Isonomia, by contrast, referred to the general ‘equal right’ of all citizens. In the fifth century this was principally the right of all citizens to attend the assembly and register their preferences by voting. Each citizen had only one vote and all votes carried equal weight, so isonomia was more akin to equality of outcome. In the fourth century lawmaking was transferred to large randomly-selected courts – the verdict of the court represented the considered will of the entire citizen body. The literature on the wisdom of crowds originated in Aristotle’s description of isonomia and the randomly-selected court is the best way of instantiating it. As such sortation is better suited to the disposing function, whereas other (non-representative) procedures based on the isegoria principle might be better for establishing the cognitive diversity necessary to generate good proposals.

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  2. If I understand the epistemic argument correctly, it says that a democracy produces better results for everybody, through its “better” decisions, including for the elites of society who in an alternative, oligarchical, system have more power.

    This argument suffers from multiple obvious flaws making it completely and irredeemably broken. For example:

    This argument assumes away conflicts of interests between people. Many decisions cannot be “better” for everybody. In this sense there are often no “better” decisions, only decisions that are “better for”.

    Second, it essentially assumes that elites are unable to effectively represent their own interests. This is unlikely as a matter of fact and problematic as a piece of a democratic ideology that assumes that people are the best representatives of their own interests.

    Third, this argument ignores the issue of scale and how agenda is set in large groups. A group can be considered more “diverse” the larger it is, but as the group grows all the problems of mass politics make it less democratic.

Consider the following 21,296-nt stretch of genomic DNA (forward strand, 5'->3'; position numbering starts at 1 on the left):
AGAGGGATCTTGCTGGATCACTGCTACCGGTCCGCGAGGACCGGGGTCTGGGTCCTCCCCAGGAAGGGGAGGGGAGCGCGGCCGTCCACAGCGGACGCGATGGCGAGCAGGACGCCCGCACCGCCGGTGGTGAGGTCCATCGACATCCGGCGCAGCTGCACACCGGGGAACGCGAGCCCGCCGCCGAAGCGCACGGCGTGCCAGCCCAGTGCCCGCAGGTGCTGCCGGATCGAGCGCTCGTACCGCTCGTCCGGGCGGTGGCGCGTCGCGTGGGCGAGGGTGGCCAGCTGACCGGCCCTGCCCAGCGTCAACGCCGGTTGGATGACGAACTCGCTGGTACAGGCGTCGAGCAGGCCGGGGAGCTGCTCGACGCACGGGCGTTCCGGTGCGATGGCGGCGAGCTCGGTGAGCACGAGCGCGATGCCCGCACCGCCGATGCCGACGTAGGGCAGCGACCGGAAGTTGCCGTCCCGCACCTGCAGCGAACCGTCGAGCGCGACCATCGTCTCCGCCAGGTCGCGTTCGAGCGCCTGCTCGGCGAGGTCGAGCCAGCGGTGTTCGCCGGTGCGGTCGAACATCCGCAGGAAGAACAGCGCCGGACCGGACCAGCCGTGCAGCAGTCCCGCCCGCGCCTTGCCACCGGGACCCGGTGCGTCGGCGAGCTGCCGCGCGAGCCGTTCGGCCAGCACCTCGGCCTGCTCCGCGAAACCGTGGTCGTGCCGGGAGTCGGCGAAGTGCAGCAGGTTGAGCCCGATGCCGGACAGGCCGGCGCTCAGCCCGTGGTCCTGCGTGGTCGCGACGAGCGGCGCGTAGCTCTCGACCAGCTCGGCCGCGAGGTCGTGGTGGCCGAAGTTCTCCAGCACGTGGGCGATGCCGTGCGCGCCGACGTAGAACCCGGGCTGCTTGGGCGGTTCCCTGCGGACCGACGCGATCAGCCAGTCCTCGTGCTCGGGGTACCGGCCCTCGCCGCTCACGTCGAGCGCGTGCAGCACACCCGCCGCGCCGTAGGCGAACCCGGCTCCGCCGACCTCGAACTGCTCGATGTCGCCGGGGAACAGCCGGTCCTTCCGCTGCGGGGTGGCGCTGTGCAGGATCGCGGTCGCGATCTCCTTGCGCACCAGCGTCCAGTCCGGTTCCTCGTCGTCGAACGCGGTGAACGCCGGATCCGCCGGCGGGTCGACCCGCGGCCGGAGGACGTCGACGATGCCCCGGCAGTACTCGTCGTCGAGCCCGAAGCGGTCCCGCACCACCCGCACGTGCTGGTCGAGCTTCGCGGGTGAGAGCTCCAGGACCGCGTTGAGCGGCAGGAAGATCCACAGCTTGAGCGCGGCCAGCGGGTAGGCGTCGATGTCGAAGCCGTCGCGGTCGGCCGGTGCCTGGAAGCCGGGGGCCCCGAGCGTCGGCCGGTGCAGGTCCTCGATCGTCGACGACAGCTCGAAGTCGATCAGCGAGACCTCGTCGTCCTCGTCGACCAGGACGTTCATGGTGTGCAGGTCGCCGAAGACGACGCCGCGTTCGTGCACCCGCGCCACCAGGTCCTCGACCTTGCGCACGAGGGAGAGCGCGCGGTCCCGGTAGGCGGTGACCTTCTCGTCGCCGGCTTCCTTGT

Fourth, the argument doesn’t connect between diversity of opinion and equality of political power. One could rely on a diverse and equalitarian body for policy analysis and advice, and eventually, having used the supposed wisdom of the crowd to understand the implications of policy, implement the policy that best suits a narrow power elite. Thus, it is, at best, an argument why a ruling elite should rely on a diverse set of advisors.

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  3. The crowd may be good at guessing the weight of pigs, but in political matters it can be disastrously wrong. Hitler, Stalin and Mao all had enormous, almost unanimous popular support.
    The problem about collective decisions is that there is no unique right decision. So general acceptance of a particular decision involves manufacturing agreement.
    But if there is no unique right decision, talk of epistemic value is inappropriate. That doesn’t mean there are not very many wrong decisions, much less that there are no good grounds for deciding that some decisions are better than others. But most of what is crucial here is evaluative. There is no algorithm for deriving collective decisions from individual preferences.
    What matters most is the w quality and relevance of the discussions through which the alternatives are framed. That is a creative process that inevitably involves a certain amount of ideology. The key to keeping ideology in check is to focus discussion on very specific questions.